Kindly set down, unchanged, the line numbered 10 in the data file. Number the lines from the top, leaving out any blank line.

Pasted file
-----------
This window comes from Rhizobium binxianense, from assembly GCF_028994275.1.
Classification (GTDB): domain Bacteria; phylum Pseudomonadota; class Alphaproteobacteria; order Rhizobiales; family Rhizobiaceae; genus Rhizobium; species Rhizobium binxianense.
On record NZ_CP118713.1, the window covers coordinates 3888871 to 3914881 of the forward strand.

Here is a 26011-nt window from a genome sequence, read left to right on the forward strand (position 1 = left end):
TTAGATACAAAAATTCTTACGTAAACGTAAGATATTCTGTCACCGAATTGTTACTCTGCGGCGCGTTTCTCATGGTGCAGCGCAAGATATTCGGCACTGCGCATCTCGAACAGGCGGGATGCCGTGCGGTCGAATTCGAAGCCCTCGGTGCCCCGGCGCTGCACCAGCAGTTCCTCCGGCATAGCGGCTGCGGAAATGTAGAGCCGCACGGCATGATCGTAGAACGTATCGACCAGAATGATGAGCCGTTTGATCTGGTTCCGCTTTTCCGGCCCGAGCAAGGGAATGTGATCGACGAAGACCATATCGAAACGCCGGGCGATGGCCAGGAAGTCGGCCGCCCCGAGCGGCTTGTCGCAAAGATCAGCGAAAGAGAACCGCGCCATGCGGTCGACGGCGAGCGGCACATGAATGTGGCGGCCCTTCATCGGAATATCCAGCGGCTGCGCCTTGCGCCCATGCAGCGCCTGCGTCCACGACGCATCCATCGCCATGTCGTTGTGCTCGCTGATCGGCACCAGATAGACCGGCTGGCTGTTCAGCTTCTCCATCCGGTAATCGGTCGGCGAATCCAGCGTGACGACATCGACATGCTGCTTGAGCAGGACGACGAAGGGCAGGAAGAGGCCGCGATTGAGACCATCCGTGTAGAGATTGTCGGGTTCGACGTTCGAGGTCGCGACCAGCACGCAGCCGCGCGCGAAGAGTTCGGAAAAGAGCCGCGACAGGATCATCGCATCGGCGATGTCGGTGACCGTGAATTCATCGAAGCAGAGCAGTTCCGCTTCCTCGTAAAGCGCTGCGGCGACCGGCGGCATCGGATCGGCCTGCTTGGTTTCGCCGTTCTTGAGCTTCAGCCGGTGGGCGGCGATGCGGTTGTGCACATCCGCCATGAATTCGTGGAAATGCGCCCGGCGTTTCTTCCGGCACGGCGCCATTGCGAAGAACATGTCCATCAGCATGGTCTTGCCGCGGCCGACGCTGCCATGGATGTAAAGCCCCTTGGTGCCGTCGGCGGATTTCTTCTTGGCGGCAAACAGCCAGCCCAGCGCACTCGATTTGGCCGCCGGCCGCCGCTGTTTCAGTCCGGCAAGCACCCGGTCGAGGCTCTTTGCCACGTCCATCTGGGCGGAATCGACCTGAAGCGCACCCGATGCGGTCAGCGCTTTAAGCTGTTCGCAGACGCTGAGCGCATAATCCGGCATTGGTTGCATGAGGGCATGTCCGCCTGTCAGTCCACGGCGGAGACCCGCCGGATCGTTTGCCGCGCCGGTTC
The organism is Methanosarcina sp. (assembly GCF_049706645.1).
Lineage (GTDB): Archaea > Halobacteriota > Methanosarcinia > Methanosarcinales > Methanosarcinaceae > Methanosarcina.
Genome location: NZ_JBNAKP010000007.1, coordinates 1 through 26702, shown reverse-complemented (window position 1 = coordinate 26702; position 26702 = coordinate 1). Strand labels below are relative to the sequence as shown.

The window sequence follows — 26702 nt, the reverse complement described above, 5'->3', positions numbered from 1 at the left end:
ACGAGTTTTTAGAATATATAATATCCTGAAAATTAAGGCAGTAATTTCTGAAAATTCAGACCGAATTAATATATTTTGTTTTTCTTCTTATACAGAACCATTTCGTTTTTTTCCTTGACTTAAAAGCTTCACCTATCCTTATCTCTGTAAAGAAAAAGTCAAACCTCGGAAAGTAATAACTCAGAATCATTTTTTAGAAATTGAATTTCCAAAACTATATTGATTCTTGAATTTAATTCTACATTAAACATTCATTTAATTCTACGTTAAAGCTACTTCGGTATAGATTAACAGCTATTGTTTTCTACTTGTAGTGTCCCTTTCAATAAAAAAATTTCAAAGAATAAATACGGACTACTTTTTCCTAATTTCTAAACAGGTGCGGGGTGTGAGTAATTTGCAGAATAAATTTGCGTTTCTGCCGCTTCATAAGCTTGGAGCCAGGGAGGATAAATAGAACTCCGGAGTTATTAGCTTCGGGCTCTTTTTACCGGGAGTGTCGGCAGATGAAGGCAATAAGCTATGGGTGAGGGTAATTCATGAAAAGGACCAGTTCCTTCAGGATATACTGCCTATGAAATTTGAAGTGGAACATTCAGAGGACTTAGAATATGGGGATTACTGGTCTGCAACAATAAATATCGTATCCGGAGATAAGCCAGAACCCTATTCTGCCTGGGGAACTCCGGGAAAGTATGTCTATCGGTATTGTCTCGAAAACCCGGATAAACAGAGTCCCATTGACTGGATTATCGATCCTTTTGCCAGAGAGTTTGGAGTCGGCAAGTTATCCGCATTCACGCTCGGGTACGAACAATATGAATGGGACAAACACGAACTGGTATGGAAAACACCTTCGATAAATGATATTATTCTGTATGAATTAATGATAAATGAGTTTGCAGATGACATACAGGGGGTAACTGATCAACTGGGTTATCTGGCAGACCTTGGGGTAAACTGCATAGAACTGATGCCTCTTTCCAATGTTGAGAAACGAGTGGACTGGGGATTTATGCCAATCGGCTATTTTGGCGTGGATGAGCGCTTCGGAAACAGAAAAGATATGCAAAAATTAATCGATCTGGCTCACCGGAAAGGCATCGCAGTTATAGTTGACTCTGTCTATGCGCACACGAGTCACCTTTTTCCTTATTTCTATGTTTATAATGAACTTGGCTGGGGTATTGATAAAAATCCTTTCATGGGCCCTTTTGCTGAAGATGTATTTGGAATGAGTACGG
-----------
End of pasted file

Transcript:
ACGAGTTTTTAGAATATATAATATCCTGAAAATTAAGGCAGTAATTTCTGAAAATTCAGACCGAATTAATATATTTTGTTTTTCTTCTTATACAGAACCATTTCGTTTTTTTCCTTGACTTAAAAGCTTCACCTATCCTTATCTCTGTAAAGAAAAAGTCAAACCTCGGAAAGTAATAACTCAGAATCATTTTTTAGAAATTGAATTTCCAAAACTATATTGATTCTTGAATTTAATTCTACATTAAACATTCATTTAATTCTACGTTAAAGCTACTTCGGTATAGATTAACAGCTATTGTTTTCTACTTGTAGTGTCCCTTTCAATAAAAAAATTTCAAAGAATAAATACGGACTACTTTTTCCTAATTTCTAAACAGGTGCGGGGTGTGAGTAATTTGCAGAATAAATTTGCGTTTCTGCCGCTTCATAAGCTTGGAGCCAGGGAGGATAAATAGAACTCCGGAGTTATTAGCTTCGGGCTCTTTTTACCGGGAGTGTCGGCAGATGAAGGCAATAAGCTATGGGTGAGGGTAATTCATGAAAAGGACCAGTTCCTTCAGGATATACTGCCTATGAAATTTGAAGTGGAACATTCAGAGGACTTAGAATATGGGGATTACTGGTCTGCAACAATAAATATCGTATCCGGAGATAAGCCAGAACCCTATTCTGCCTGGGGAACTCCGGGAAAGTATGTCTATCGGTATTGTCTCGAAAACCCGGATAAACAGAGTCCCATTGACTGGATTATCGATCCTTTTGCCAGAGAGTTTGGAGTCGGCAAGTTATCCGCATTCACGCTCGGGTACGAACAATATGAATGGGACAAACACGAACTGGTATGGAAAACACCTTCGATAAATGATATTATTCTGTATGAATTAATGATAAATGAGTTTGCAGATGACATACAGGGGGTAACTGATCAACTGGGTTATCTGGCAGACCTTGGGGTAAACTGCATAGAACTGATGCCTCTTTCCAATGTTGAGAAACGAGTGGACTGGGGATTTATGCCAATCGGCTATTTTGGCGTGGATGAGCGCTTCGGAAACAGAAAAGATATGCAAAAATTAATCGATCTGGCTCACCGGAAAGGCATCGCAGTTATAGTTGACTCTGTCTATGCGCACACGAGTCACCTTTTTCCTTATTTCTATGTTTATAATGAACTTGGCTGGGGTATTGATAAAAATCCTTTCATGGGCCCTTTTGCTGAAGATGTATTTGGAATGAGTACGG